Note that waves A and C move in the direction of the shorter-term trend, and therefore are impulsive and composed of five waves.

An impulse-wave formation, followed by a corrective wave, form an Elliott wave degree consisting of trends and countertrends. Although the patterns pictured above are bullish, the same applies for bear markets where the main trend is down.
The Elliott Wave Theory assigns a series of categories to the waves from largest to smallest. They are:


To use the theory in everyday trading, the trader determines the main wave, or supercycle, goes long and then sells or shorts the position as the pattern runs out of steam and a reversal is imminent.

Important Rules of Elliott Wave Theory

1) Wave 2 can retrace 99 % of preeceeding impulse Wave 1 but it cannot Retrace the wave 1 fully.

2) In the five waves impulse sequence Wave 3 cannot be the shortest

3) 0-2 trendline has to be clear till completion of 3 rd wave and 2-4 trendline has to be clear till wave 5 is completed.

4) After completion of wave 5, 2-4 trendline has to be broken violently.

5) The adjuscent waves of same degree will never be similar if 2 nd corrective wave is simple,expect 4 th wave to be complex wave.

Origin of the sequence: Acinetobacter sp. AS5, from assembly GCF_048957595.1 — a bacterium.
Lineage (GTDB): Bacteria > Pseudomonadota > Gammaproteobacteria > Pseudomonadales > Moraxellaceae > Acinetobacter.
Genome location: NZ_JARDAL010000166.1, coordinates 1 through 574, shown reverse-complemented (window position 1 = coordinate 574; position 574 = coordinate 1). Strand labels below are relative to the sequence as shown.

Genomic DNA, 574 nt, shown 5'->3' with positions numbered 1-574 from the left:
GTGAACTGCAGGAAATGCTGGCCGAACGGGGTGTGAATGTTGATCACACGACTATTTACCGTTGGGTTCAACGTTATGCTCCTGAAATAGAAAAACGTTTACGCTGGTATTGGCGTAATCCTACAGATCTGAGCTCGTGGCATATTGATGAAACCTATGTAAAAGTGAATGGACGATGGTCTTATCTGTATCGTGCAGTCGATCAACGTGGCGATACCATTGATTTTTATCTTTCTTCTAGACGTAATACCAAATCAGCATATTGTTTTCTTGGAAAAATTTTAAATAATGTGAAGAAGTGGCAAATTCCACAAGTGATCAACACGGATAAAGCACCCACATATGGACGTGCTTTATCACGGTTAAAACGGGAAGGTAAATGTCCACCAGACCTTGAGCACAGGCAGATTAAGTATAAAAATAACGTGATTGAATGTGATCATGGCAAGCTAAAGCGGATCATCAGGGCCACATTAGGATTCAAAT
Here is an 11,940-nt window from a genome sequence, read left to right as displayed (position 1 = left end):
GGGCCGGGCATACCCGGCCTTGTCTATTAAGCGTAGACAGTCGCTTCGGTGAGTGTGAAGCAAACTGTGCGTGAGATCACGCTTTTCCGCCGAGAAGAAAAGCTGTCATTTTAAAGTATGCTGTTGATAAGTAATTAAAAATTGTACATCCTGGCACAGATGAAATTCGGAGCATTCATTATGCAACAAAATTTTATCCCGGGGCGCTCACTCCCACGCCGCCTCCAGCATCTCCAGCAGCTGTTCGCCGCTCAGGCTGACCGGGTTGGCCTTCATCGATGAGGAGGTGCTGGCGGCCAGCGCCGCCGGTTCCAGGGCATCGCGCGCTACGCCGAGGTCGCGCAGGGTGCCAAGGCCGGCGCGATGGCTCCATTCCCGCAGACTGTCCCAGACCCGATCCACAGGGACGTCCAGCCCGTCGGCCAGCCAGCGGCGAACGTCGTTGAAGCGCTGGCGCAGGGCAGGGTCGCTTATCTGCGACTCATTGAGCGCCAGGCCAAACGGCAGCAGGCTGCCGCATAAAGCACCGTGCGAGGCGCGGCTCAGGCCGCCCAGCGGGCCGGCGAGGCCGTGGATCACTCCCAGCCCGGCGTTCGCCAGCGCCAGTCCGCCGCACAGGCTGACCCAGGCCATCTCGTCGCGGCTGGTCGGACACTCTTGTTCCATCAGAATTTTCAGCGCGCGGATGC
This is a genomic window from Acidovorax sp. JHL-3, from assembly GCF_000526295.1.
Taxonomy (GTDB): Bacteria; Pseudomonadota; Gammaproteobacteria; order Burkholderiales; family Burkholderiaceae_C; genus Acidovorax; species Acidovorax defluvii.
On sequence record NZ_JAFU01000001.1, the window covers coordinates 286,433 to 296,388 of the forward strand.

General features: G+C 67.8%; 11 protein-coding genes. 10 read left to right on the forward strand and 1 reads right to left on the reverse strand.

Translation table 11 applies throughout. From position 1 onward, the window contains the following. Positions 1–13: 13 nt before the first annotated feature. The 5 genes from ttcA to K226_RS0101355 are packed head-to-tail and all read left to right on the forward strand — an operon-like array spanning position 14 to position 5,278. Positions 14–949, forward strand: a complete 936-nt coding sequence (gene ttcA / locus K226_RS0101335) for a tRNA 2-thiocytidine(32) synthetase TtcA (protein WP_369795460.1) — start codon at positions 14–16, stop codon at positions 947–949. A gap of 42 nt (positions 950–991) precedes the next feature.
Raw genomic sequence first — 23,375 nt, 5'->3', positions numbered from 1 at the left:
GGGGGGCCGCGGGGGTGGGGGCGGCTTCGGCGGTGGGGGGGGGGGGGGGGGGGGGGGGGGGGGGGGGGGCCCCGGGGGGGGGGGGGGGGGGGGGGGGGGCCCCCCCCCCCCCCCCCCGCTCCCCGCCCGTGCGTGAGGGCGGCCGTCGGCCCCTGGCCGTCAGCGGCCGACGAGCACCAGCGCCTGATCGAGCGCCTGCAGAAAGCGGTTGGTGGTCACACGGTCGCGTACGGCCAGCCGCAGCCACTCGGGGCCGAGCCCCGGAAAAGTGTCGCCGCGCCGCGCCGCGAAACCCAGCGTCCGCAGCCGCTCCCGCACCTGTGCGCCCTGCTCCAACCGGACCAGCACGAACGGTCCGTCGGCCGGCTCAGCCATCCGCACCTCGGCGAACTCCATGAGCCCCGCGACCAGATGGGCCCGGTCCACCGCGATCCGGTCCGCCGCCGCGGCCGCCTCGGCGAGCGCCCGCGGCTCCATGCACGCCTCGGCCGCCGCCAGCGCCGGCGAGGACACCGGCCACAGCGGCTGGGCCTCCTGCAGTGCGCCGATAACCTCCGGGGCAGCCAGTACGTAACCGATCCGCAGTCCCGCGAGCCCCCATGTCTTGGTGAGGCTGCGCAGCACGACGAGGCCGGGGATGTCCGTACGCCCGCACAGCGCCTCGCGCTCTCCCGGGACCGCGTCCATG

6) Wave 4 can never travel in the wave 0-1 area...meaning wave 4 can never break into wave 1 territory....
The above rules are compiled combining Prechter and Neely versions of Elliott Wave Theory.
EXPLANATION:Say in case of uptrend, the trend line that has been drawn from the start point of wave 1 and the end point of wave 2, (this will be upward sloping line).. is not
penetrated before completion of wave 3.

Generally, if we draw a parallel channel line using above trendline touching the high of wave 1.. then we can get possible termination point of wave 3.
Of-cource wave 3 can go beyond that as well.

Same goes for the trend line draw using end points of wave 2 and wave 4. This TLine shd not be broken when Wave 5 is in progress.


Well-Known Member
ST IS ANOTHER GOOD TRADER WHO HELPED MANY IN APPLIED TA,his imp contribution is in Thoughts on Day/swing trading already available in 4 shared . So other one his comments on TD sequence & use of oscillator will be put forward.
Oscillators such as Stochastics,RSI,ROC are important tools in the hands of a trader trading on technical analysis. But oscillators are generally used in a wrong way and the common reaction of traders is to sell if the oscillator goes into overbought zone and buy once it moves in oversold zone.

The above is too simplistic way of trading with an we will discuss some nonconventional ways.